Even as some companies in the tech industry experience dwindling growth, their valuation doesn’t need to plummet simultaneously. The outlook for individual enterprises can be optimistic with the proper foresight and management. Bob O’Connor continued, “If you are an established company with good growth rates and healthy EBITDA, you are really well positioned to continue to have strong valuations.”

Jagath Wanninayake reinforced the importance of standing firm in the market when asked about how CEOs can keep people motivated and engaged:

“Companies that focus on fundamentals and building a competitive moat will endure. You should think strategically about capital allocation and how you manage growth. Companies that play to the latest trend will struggle when that trend turns in the market. If companies have excess capacity and high burn rates, action will be needed to turnaround and stabilize the business. At the end of the day, none of it is permanent. Manage through it all and don’t lose focus.”

Focus on Employee Engagement at All Levels

In just a few years, the workforce has undergone drastic changes in their motivation and behavior, making it difficult for executives and enterprises to stay apace. As a result, there is increased risk for personnel at every level to feel disconnected and become more willing to embrace the “Great Resignation.” For PE firms to stay in growth stage, leaders need to deeply engage talented professionals by using acquisition and retention strategies that align with employees’ goals and desires.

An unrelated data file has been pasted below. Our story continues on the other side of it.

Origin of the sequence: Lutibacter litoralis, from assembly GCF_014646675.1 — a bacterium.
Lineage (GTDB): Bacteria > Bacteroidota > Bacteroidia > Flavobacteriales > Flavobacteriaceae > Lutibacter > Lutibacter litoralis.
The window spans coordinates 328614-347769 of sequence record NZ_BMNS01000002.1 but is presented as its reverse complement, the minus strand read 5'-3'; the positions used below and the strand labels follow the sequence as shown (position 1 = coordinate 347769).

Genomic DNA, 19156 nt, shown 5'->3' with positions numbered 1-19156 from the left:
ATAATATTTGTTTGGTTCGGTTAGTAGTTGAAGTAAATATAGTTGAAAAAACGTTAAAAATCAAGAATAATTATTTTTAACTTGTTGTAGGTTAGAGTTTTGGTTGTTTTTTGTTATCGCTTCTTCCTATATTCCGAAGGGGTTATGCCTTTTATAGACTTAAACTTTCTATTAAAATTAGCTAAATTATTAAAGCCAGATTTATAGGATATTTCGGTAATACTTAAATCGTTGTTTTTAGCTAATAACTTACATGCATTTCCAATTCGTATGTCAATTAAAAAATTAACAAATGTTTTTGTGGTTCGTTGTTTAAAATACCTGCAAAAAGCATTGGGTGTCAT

Let’s start with hybrid and remote work. The pandemic popularized flexible work options and now 65% of employed people would choose to work completely remote, according to a McKinsey survey. While many workers have adjusted to maintain productivity and meet deliverables, the bonds of connection and the roots of company culture for varied organizations have eroded without proper guidance. Though most learned to manage operations, PE leaders are challenged to create a virtual culture where cohesion and collaboration thrive.

Adapting to remote or hybrid operations is only a partial fix. Pay, bonuses, and equity are still primary motivators for private equity professionals. That is part of a larger trend in the market. Earlier this year, Pew Research Center found one of the major reasons employees left a job in 2021 was because their compensation was too low. Part of the reason has to do with rising inflation, which not only increases the cost of capital and borrowing for leveraged buyouts, but makes it difficult for employees to cover the cost of living (64% of America workers struggled with their expenses in 2022). PE professionals are also concerned about their equity with temporary 409a devaluations and are likely to leave if they feel they’ve identified a safer employment prospect.

For many professionals, the pandemic provided time for introspection where they could reevaluate what’s important in their lives. Yet front-line employees haven’t been the only ones to examine what they want. A survey conducted by Deloitte and Workplace Intelligence estimates 70% of the C-Suite have thought about leaving their current positions in favor of one that better aligns with their overall well-being.